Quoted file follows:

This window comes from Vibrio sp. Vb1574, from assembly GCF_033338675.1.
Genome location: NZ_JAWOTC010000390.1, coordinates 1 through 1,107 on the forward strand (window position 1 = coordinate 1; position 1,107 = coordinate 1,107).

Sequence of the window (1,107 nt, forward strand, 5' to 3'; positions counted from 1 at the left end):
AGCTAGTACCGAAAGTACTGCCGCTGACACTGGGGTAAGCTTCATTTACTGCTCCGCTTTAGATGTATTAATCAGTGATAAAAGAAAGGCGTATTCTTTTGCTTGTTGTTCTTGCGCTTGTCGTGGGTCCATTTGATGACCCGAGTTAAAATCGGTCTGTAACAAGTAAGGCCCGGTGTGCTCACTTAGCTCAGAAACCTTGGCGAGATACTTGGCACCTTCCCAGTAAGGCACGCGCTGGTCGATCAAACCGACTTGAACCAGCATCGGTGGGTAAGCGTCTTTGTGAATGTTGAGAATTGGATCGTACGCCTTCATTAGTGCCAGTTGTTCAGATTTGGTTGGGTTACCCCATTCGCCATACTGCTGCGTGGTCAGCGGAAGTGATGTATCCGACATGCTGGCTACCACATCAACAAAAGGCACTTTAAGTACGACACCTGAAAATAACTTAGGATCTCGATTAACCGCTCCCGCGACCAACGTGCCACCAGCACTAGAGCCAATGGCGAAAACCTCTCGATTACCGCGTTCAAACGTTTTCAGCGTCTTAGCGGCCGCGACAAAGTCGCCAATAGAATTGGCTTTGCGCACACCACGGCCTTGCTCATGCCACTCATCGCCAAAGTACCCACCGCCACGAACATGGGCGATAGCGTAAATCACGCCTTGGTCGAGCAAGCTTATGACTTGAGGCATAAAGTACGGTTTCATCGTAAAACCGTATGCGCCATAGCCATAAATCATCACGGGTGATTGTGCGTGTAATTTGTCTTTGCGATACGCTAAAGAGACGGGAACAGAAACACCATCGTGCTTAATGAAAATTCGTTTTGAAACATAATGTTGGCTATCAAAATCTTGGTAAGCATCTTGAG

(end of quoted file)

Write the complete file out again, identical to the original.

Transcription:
This window comes from Vibrio sp. Vb1574, from assembly GCF_033338675.1.
Genome location: NZ_JAWOTC010000390.1, coordinates 1 through 1,107 on the forward strand (window position 1 = coordinate 1; position 1,107 = coordinate 1,107).

Sequence of the window (1,107 nt, forward strand, 5' to 3'; positions counted from 1 at the left end):
AGCTAGTACCGAAAGTACTGCCGCTGACACTGGGGTAAGCTTCATTTACTGCTCCGCTTTAGATGTATTAATCAGTGATAAAAGAAAGGCGTATTCTTTTGCTTGTTGTTCTTGCGCTTGTCGTGGGTCCATTTGATGACCCGAGTTAAAATCGGTCTGTAACAAGTAAGGCCCGGTGTGCTCACTTAGCTCAGAAACCTTGGCGAGATACTTGGCACCTTCCCAGTAAGGCACGCGCTGGTCGATCAAACCGACTTGAACCAGCATCGGTGGGTAAGCGTCTTTGTGAATGTTGAGAATTGGATCGTACGCCTTCATTAGTGCCAGTTGTTCAGATTTGGTTGGGTTACCCCATTCGCCATACTGCTGCGTGGTCAGCGGAAGTGATGTATCCGACATGCTGGCTACCACATCAACAAAAGGCACTTTAAGTACGACACCTGAAAATAACTTAGGATCTCGATTAACCGCTCCCGCGACCAACGTGCCACCAGCACTAGAGCCAATGGCGAAAACCTCTCGATTACCGCGTTCAAACGTTTTCAGCGTCTTAGCGGCCGCGACAAAGTCGCCAATAGAATTGGCTTTGCGCACACCACGGCCTTGCTCATGCCACTCATCGCCAAAGTACCCACCGCCACGAACATGGGCGATAGCGTAAATCACGCCTTGGTCGAGCAAGCTTATGACTTGAGGCATAAAGTACGGTTTCATCGTAAAACCGTATGCGCCATAGCCATAAATCATCACGGGTGATTGTGCGTGTAATTTGTCTTTGCGATACGCTAAAGAGACGGGAACAGAAACACCATCGTGCTTAATGAAAATTCGTTTTGAAACATAATGTTGGCTATCAAAATCTTGGTAAGCATCTTGAG